The rise in popularity of the more urbane Chicago-style electric blues by the late 1950s put Hopkins’ acoustic-based efforts out of fashion with the public.
Sam Charters, a music historian and producer, went to Houston in search of Hopkins in 1959. When he found him, he got the bluesman a bottle of gin and a guitar and convinced him to cut a record, or at least that’s Charters’ take on the story, as the liner notes of the eponymously titled LP that was a result of the sessions and released by Smithsonian Folkways, states.
According to Alan Governar, who wrote the book Lightin’ Hopkins: His Life and Blues, when Charters tracked down Hopkins, the bluesman had serious drinking and gambling issues, and his guitar was in hock. Charters could tell that it had been many years since Hopkins had even played guitar, when they were preparing to record the album.
On his comeback album, he recorded such songs as “See That My Grave is Kept Clean,” a blues standard composed by his mentor Blind Lemon Jefferson. Along with Hopkins’ originals, the songs endeared his sound and the deep country blues to larger audiences than he’d heretofore known. Barfield said that the raw country blues chops Hopkins picked up under Jefferson’s tutelage is part of what keeps him relevant to musicians and fans to this day, along with his prolific output.
“His vocals and storytelling style possess an authenticity matched by few. All of this plus his huge recorded output are factors in his continuing popularity,” Barfield said.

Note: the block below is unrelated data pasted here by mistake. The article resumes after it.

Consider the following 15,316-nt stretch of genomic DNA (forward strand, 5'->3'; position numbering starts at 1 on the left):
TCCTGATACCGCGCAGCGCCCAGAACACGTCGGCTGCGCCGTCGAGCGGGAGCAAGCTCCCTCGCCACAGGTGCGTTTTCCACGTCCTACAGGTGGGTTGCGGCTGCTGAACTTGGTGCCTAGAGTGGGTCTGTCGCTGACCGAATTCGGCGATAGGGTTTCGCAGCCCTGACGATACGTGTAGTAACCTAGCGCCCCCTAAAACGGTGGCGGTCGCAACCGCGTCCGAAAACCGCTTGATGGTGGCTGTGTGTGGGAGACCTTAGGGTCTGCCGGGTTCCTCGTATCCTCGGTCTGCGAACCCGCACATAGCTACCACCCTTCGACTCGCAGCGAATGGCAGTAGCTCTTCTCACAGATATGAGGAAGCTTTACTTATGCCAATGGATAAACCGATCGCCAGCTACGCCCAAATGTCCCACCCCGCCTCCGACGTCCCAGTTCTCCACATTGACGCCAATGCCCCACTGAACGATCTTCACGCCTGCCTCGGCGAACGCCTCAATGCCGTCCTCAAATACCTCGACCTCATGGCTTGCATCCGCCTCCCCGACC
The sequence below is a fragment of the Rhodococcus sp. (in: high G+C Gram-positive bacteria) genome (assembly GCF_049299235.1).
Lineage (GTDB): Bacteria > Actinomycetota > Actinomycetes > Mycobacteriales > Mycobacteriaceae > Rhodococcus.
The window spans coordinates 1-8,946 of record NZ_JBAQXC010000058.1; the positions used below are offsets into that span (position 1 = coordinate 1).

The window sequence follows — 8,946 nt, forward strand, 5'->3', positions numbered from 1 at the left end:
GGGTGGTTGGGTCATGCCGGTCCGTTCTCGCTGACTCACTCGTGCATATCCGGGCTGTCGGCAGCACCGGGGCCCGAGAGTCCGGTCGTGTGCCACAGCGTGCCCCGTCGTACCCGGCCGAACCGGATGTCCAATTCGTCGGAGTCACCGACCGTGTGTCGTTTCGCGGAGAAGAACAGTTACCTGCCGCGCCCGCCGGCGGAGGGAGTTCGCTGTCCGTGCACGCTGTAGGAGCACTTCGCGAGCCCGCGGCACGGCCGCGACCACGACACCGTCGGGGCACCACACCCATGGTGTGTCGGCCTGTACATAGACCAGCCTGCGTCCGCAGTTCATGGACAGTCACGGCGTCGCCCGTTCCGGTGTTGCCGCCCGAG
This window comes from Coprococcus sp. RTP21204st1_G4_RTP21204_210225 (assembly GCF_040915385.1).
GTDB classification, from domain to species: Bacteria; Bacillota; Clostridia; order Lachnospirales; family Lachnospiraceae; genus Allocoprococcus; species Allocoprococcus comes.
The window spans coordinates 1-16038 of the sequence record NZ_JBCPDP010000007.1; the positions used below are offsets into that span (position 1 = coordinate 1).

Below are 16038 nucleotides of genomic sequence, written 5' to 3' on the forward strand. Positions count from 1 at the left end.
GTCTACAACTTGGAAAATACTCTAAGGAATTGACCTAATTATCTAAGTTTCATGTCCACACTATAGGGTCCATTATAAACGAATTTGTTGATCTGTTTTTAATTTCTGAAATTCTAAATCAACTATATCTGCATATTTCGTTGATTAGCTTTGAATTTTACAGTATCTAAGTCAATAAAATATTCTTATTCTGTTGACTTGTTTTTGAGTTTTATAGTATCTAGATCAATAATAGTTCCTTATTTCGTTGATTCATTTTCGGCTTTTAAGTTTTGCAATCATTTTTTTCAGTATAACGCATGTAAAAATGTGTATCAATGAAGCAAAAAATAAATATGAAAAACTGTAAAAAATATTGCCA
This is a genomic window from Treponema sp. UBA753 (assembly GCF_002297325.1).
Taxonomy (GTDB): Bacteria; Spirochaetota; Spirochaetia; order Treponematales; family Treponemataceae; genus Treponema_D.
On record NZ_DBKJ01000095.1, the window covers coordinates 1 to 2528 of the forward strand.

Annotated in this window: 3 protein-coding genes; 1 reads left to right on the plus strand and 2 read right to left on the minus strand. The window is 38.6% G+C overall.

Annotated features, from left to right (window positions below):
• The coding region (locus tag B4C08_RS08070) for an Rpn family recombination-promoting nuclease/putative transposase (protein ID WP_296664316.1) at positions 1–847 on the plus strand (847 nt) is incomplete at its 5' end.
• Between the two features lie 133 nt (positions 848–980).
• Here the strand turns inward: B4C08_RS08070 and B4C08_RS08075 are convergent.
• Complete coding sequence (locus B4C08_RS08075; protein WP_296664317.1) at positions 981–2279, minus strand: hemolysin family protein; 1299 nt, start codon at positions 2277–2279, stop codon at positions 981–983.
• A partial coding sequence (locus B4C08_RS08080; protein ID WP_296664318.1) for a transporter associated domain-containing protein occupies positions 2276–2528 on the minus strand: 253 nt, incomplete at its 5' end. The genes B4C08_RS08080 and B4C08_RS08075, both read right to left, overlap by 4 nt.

Governar estimates Hopkins’s recorded output to be between 800 and 1,000 songs. Although he recorded prolifically and for a myriad of labels in his lifetime, many of the first pressings of his singles and LPs are prized among collectors. Barfield said he owns a handful of Hopkins singles, but his favorite is an original copy of “Mojo Hand” with “Glory Be” on the B side. The 45 was released on the Fire label in 1961. “Both sides are great, and it plays like a dream, plus it looks cool as all get out,” he said.
Young blues musicians regularly cite Hopkins’ influence. Alex Westphal, a guitarist and singer-songwriter who now lives in Colorado, but cut his teeth playing the blues in Texas bars, called it “an overwhelming expression of freedom” hearing Hopkins for the first time. “I felt the true blues spirit,” he said.
Westphal, who is a fan of many streams of blues music, said that Hopkins’ country blues style got him more interested in players like John Lee Hooker, R.L. Burnside and Junior Kimbrough. “What I heard previous to Lightnin’ was a strict and predictable 12-bar form that I could not stand,” he said. “Lightnin’ spent as much time as he needed on the one or the four or the five chord as he needed to get his point across, like the blues preacher he was.”
The format Westphal references is the typical blues song form, commonly known as the 12-bar blues. The term “12-bar” refers to the number of measures, or musical bars, used to express the theme of a typical blues song. Typical blues songs also tend to feature three chords, with the number of the chord referencing where they appear on an eight-note scale.